Wednesday night’s corrida of bulls from the ranches of Juan Pedro Domecq and ‘Toros de Parladé’, was dominated by the return to form – although not full form – of the matador Manzanares whose corridas in Seville last year were so exceptional. The second-string critic writing in the Spanish newspaper ABC say that Manzanares seems to have lost heart, and there is some truth in this – it is hard, I should imagine, to fully invest in the dance with death the torero performs with his toro when you have recently had your first child as José Mari has. He certainly prayed longer and harder before his first bull than I have seen him do before. And when it came out, it was an ugly black and white brute with a foul temper and unreliable charges. However, after some neat passes with the large cape, and the picador had cut it down to manageable size – this is a second category plaza, with smaller bulls, so only one pic was given – and then the banderilleros had returned it to vigour, Manzanares reminded us of what he can do.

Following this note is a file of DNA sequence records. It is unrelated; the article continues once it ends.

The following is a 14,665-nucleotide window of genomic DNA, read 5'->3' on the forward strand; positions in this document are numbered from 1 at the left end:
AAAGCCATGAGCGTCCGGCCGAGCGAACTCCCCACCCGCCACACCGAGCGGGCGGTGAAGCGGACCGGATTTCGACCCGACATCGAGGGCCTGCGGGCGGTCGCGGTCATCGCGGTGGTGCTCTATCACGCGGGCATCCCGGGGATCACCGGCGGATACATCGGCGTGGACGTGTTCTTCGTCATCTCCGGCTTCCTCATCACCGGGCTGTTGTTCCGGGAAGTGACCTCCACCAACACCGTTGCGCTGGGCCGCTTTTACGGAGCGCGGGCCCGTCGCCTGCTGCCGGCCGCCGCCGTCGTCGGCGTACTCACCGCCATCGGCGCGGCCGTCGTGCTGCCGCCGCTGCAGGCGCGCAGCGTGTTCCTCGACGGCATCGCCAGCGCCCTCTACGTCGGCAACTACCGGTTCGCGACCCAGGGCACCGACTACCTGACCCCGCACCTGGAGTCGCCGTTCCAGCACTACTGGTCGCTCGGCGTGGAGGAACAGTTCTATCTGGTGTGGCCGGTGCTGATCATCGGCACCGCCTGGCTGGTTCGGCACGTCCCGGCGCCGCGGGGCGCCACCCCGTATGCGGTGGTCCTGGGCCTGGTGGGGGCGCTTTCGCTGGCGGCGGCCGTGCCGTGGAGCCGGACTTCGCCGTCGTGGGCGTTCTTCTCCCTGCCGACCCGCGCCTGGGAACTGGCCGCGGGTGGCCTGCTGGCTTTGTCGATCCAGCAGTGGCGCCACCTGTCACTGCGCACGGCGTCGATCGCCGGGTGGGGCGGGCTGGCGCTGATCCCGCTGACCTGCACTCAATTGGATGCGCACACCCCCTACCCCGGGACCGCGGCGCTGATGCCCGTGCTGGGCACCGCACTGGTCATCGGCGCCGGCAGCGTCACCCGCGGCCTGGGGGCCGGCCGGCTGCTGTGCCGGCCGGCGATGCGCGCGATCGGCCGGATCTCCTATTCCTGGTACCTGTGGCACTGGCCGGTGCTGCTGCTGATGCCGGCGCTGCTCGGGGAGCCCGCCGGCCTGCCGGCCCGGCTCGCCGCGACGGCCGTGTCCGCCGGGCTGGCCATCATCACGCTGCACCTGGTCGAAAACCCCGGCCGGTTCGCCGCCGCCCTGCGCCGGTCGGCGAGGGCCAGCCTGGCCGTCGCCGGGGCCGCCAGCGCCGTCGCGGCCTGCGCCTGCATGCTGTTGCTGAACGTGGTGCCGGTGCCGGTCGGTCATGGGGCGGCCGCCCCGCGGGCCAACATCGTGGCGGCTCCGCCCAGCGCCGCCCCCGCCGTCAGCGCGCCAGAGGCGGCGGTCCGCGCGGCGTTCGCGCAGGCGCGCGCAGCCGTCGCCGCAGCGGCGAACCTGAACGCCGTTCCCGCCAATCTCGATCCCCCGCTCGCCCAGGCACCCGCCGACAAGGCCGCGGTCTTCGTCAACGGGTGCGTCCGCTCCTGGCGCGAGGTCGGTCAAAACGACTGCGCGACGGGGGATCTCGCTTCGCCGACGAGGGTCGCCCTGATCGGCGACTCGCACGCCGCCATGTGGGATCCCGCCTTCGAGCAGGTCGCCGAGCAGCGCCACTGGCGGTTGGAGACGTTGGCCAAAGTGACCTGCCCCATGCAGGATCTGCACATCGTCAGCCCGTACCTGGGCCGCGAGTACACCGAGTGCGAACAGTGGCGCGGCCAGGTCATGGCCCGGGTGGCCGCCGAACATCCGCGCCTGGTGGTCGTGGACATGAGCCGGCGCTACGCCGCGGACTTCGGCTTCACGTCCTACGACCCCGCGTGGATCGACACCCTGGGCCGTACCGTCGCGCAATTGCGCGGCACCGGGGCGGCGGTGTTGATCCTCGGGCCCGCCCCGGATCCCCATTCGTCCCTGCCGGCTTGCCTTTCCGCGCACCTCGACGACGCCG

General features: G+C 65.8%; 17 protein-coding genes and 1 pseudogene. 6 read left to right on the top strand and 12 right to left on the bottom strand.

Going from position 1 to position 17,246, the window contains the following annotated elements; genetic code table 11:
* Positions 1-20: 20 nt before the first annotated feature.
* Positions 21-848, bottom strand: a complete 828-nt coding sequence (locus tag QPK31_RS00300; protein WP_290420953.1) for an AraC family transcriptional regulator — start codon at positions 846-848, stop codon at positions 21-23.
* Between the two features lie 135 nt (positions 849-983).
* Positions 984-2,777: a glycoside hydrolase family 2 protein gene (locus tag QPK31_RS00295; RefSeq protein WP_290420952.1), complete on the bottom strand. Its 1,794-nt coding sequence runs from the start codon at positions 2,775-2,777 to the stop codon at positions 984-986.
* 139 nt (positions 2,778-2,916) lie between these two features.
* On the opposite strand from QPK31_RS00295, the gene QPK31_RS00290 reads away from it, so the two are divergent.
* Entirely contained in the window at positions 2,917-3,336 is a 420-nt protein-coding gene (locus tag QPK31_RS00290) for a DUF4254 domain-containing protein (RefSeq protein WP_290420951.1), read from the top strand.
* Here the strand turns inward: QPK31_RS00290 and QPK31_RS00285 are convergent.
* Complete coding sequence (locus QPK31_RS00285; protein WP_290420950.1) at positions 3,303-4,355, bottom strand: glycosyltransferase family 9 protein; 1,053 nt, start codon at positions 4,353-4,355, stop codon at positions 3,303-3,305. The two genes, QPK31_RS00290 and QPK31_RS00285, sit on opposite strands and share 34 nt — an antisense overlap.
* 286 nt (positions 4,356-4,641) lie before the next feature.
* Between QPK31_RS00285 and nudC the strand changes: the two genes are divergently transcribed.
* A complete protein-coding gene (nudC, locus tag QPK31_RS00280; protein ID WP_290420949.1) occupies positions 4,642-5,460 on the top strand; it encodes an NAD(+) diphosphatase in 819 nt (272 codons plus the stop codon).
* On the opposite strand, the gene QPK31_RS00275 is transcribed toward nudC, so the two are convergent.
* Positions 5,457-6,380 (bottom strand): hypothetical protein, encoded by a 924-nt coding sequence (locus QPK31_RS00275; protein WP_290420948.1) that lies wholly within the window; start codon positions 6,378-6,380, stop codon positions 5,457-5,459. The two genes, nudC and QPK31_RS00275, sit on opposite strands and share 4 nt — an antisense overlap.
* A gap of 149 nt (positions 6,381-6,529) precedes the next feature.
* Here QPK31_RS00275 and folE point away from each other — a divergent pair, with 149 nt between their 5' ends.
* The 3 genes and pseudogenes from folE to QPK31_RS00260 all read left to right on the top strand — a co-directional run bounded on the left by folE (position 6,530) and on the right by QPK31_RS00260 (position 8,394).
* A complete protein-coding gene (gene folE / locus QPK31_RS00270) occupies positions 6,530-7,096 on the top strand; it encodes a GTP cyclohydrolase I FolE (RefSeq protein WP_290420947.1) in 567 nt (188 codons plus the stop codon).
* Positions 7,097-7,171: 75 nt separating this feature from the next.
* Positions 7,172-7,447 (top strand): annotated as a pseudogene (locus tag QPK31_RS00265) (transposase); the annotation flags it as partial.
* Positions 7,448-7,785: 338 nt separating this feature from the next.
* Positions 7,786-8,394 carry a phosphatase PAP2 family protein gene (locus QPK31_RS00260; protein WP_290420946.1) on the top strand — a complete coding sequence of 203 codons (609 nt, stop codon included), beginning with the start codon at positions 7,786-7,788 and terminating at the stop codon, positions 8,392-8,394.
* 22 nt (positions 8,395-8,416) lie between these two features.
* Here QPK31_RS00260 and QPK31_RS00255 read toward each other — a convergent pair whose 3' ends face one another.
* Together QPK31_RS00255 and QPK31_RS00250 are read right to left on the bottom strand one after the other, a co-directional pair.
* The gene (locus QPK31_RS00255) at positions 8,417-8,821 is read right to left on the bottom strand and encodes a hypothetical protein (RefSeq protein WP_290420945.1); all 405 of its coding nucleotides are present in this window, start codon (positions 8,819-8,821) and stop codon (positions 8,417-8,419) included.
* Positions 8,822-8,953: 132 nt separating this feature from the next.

The aesthetics of his toreo is hard to describe. It is all in the roll of the wrist, while leaning into the path of the charge which he is simultaneously directing. His feet are firmly planted in the sand at first, ankles rolling to mirror the wrists, ending in a slight elevation of the foot onto its side of the toes. Meanwhile the face is solemn, the aggression of the cite – the summoning calls to the bull – fades back to the statue. It is the very essence of will, a man directing death to pass him by, close enough to touch, to feel the ground move and bounce beneath his feet, smell and sound – the sonorous roll of the bull’s breath echoing in this amphitheatre of horror and delight, triumph and destruction.
However, the metaphors at play in toreo of Life dancing with Death, Man with Beast, Order with Chaos… these overarching themes are only true when the detail is also true. Only to the illiterate eye can the amateur, the novice or the journeyman-torero transmit and transcend to the levels required (which the other two toreros, Ruiz Manuel and Ivan Fandiño did not.) The aficionados eyes quickly become jaded, our palates clotted with the frustration, blood and pain of toreros who cannot make the two dancers become one statue.